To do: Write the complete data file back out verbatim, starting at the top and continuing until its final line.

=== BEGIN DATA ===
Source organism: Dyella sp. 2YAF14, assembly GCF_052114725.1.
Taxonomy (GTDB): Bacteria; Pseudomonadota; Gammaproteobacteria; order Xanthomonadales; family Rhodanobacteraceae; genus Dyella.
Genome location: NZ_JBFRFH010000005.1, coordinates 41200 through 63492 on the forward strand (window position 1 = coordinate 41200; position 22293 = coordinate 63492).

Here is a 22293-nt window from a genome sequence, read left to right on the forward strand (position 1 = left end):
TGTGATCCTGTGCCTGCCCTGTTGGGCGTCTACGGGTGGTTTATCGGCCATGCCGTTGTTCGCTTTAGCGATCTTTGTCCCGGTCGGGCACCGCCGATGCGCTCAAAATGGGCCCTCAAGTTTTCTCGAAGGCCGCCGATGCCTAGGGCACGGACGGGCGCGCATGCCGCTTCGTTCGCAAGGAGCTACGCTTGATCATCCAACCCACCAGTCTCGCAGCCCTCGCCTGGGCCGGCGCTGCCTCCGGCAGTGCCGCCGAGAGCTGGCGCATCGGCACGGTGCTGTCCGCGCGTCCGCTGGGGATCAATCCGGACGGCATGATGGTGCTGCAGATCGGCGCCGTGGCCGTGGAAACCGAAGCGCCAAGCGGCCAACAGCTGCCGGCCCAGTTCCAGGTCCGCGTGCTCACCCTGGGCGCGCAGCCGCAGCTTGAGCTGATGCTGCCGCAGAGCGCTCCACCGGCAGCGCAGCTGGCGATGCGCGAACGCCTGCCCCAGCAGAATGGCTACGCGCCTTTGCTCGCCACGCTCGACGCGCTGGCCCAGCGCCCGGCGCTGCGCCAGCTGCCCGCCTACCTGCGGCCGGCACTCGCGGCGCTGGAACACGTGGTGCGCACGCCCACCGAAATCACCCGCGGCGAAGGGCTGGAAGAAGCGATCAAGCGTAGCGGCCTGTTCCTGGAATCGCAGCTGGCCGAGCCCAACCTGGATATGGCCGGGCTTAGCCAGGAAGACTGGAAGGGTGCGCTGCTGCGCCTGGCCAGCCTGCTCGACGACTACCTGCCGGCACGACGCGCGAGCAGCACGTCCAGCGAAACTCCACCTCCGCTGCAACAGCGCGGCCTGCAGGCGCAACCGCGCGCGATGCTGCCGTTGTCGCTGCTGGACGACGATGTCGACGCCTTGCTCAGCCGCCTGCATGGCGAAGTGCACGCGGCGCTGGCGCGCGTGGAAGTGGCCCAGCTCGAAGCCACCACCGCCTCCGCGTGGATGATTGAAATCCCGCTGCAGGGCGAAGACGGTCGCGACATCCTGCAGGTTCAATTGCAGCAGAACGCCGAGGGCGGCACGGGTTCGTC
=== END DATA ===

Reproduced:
Source organism: Dyella sp. 2YAF14, assembly GCF_052114725.1.
Taxonomy (GTDB): Bacteria; Pseudomonadota; Gammaproteobacteria; order Xanthomonadales; family Rhodanobacteraceae; genus Dyella.
Genome location: NZ_JBFRFH010000005.1, coordinates 41200 through 63492 on the forward strand (window position 1 = coordinate 41200; position 22293 = coordinate 63492).

Here is a 22293-nt window from a genome sequence, read left to right on the forward strand (position 1 = left end):
TGTGATCCTGTGCCTGCCCTGTTGGGCGTCTACGGGTGGTTTATCGGCCATGCCGTTGTTCGCTTTAGCGATCTTTGTCCCGGTCGGGCACCGCCGATGCGCTCAAAATGGGCCCTCAAGTTTTCTCGAAGGCCGCCGATGCCTAGGGCACGGACGGGCGCGCATGCCGCTTCGTTCGCAAGGAGCTACGCTTGATCATCCAACCCACCAGTCTCGCAGCCCTCGCCTGGGCCGGCGCTGCCTCCGGCAGTGCCGCCGAGAGCTGGCGCATCGGCACGGTGCTGTCCGCGCGTCCGCTGGGGATCAATCCGGACGGCATGATGGTGCTGCAGATCGGCGCCGTGGCCGTGGAAACCGAAGCGCCAAGCGGCCAACAGCTGCCGGCCCAGTTCCAGGTCCGCGTGCTCACCCTGGGCGCGCAGCCGCAGCTTGAGCTGATGCTGCCGCAGAGCGCTCCACCGGCAGCGCAGCTGGCGATGCGCGAACGCCTGCCCCAGCAGAATGGCTACGCGCCTTTGCTCGCCACGCTCGACGCGCTGGCCCAGCGCCCGGCGCTGCGCCAGCTGCCCGCCTACCTGCGGCCGGCACTCGCGGCGCTGGAACACGTGGTGCGCACGCCCACCGAAATCACCCGCGGCGAAGGGCTGGAAGAAGCGATCAAGCGTAGCGGCCTGTTCCTGGAATCGCAGCTGGCCGAGCCCAACCTGGATATGGCCGGGCTTAGCCAGGAAGACTGGAAGGGTGCGCTGCTGCGCCTGGCCAGCCTGCTCGACGACTACCTGCCGGCACGACGCGCGAGCAGCACGTCCAGCGAAACTCCACCTCCGCTGCAACAGCGCGGCCTGCAGGCGCAACCGCGCGCGATGCTGCCGTTGTCGCTGCTGGACGACGATGTCGACGCCTTGCTCAGCCGCCTGCATGGCGAAGTGCACGCGGCGCTGGCGCGCGTGGAAGTGGCCCAGCTCGAAGCCACCACCGCCTCCGCGTGGATGATTGAAATCCCGCTGCAGGGCGAAGACGGTCGCGACATCCTGCAGGTTCAATTGCAGCAGAACGCCGAGGGCGGCACGGGTTCGTC